IV. Modification of rules applicable to directors
The 2011 Law reconciles the provisions applicable to the boards of directors of Public and Private Companies. Article 180 obliges directors of all corporate entities to attend general shareholders’ meetings. All directors have a duty of loyalty to the company and a duty to abstain from acting if they have a conflict of interest. Therefore, unless previously authorised by the company, directors may not carry out, whether in their own name or on behalf of a third party, activities that are identical or similar to those of the company’s corporate purpose. Article 231.2 obliges directors to communicate any stakes held, directly or indirectly, by them or by any related individual (as defined in art. 231 of the 2011 Law) in the share capital of any company with an identical, similar or complementary corporate purpose to that of the company, as well as the positions they hold and functions they carry out in such companies. An additional novelty is that article 246 of the 2011 Law allows directors who represent at least one third of the members of the board of directors to call a board meeting if the chair has not done so within one month of the director’s request.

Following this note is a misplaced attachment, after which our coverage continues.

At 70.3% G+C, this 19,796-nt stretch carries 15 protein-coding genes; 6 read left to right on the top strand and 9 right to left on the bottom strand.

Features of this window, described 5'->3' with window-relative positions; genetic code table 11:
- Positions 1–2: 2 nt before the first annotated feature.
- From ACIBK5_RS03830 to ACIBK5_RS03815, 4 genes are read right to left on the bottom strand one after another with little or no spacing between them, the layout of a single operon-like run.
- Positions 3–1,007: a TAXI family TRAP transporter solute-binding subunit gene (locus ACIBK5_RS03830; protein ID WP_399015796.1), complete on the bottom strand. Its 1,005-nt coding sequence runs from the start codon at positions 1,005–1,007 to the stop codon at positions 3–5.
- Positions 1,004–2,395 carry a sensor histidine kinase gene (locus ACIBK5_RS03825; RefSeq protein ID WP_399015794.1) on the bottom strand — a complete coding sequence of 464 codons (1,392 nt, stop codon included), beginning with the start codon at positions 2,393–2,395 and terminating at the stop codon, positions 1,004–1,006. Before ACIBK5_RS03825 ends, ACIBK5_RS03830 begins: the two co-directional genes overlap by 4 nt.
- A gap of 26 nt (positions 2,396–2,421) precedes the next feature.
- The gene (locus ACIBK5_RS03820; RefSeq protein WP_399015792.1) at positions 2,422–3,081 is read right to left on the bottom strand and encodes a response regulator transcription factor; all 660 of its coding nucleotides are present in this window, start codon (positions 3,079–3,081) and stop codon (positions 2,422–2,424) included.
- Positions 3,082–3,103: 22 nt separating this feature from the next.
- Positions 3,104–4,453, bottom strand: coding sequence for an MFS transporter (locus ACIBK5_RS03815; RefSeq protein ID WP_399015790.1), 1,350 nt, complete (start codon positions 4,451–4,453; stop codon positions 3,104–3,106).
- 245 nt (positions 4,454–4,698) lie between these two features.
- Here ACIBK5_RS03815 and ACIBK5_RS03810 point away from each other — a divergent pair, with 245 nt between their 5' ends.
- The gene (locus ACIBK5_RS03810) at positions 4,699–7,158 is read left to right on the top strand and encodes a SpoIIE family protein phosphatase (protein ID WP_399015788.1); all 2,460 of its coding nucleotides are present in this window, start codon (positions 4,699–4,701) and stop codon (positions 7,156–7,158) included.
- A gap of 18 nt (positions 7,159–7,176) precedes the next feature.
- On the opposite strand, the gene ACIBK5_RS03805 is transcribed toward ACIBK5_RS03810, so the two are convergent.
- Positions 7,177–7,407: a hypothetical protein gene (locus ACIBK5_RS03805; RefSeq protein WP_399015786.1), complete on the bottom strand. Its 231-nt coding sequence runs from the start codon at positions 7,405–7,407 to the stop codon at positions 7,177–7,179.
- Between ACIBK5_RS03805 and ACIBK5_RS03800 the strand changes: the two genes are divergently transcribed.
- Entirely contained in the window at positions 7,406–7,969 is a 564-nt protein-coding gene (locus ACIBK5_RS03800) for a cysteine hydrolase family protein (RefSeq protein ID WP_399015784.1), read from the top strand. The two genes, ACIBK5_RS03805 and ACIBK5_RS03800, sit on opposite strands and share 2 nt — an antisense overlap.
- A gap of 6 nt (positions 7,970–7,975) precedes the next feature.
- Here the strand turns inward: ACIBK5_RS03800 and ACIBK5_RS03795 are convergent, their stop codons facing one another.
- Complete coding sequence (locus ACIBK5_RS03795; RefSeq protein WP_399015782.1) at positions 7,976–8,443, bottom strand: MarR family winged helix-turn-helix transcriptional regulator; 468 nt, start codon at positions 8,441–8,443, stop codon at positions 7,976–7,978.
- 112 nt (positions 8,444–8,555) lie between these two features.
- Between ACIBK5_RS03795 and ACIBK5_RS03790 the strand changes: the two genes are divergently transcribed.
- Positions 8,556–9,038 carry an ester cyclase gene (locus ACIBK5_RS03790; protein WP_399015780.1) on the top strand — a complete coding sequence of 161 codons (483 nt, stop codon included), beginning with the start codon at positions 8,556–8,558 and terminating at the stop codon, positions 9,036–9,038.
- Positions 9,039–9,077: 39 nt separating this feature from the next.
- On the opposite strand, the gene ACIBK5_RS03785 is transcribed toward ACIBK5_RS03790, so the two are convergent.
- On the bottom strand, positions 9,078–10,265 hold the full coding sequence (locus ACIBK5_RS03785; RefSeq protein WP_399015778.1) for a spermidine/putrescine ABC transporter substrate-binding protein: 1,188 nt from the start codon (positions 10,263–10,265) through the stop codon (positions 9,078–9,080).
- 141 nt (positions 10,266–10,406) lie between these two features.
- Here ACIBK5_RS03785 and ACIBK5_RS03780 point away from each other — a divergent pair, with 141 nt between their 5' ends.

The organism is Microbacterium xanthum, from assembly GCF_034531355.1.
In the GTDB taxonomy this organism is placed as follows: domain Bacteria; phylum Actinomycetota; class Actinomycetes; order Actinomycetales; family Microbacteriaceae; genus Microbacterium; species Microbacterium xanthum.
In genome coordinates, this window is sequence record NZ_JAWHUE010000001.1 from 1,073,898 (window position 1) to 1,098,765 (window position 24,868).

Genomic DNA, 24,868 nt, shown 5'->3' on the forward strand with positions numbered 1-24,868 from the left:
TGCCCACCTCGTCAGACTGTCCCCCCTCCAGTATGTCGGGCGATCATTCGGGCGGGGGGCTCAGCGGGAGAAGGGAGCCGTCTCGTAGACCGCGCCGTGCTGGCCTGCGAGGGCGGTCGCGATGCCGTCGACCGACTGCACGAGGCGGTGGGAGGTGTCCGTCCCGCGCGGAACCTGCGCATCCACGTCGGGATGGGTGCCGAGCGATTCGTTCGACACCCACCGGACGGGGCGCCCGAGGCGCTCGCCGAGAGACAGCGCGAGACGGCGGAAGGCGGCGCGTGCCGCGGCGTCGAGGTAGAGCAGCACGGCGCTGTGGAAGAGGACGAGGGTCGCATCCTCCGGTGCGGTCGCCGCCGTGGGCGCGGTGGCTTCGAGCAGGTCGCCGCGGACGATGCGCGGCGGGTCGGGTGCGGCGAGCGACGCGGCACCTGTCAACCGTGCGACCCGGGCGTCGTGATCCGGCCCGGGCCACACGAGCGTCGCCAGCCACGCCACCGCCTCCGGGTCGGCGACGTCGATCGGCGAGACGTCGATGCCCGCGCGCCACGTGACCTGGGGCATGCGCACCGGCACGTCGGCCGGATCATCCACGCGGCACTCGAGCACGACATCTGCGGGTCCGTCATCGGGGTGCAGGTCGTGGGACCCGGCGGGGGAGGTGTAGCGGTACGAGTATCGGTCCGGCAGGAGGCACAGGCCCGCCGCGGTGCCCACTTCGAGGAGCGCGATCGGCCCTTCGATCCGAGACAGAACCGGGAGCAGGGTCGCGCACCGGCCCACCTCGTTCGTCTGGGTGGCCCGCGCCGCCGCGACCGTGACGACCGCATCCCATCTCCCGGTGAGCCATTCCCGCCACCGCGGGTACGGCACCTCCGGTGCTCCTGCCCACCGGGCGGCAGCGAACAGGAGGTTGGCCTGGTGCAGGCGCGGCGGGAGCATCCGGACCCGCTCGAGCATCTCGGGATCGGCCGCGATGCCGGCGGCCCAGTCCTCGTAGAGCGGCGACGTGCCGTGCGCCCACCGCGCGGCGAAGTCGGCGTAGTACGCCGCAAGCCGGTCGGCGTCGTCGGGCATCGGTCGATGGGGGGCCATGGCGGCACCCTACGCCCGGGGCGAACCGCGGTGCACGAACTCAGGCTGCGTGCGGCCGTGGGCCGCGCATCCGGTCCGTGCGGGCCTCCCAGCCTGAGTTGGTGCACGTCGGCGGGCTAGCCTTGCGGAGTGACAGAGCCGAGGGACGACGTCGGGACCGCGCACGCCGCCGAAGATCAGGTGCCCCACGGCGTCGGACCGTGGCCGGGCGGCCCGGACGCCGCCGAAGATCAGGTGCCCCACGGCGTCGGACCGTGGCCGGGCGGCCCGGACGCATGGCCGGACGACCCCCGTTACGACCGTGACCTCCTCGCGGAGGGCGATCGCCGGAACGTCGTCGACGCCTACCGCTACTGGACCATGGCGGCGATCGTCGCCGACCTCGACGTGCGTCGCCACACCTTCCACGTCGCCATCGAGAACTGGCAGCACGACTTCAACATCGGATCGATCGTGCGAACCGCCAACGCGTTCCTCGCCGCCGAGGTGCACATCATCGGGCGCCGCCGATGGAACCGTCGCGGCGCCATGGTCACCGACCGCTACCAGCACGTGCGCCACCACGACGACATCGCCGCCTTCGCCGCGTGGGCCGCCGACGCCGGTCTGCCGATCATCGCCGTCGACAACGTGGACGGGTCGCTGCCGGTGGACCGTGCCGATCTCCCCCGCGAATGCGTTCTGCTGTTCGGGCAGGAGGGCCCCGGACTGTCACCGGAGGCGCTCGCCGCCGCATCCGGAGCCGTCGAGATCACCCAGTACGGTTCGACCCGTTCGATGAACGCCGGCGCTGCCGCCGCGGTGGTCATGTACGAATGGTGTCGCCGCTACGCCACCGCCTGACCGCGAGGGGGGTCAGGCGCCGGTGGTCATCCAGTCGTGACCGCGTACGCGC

The reform also introduces a new article 212 bis regulating companies that act as directors, which was incomplete under the previous law. Companies acting as directors must appoint an individual to represent them. The revocation of a representative’s appointment will only take effect when the company acting as a director appoints a new representative. Despite these amendments, it would be advisable for legislators to follow the approach they set out in the preamble to the 2011 Law and include a specific reference to the joint liability shared between the company and its representative.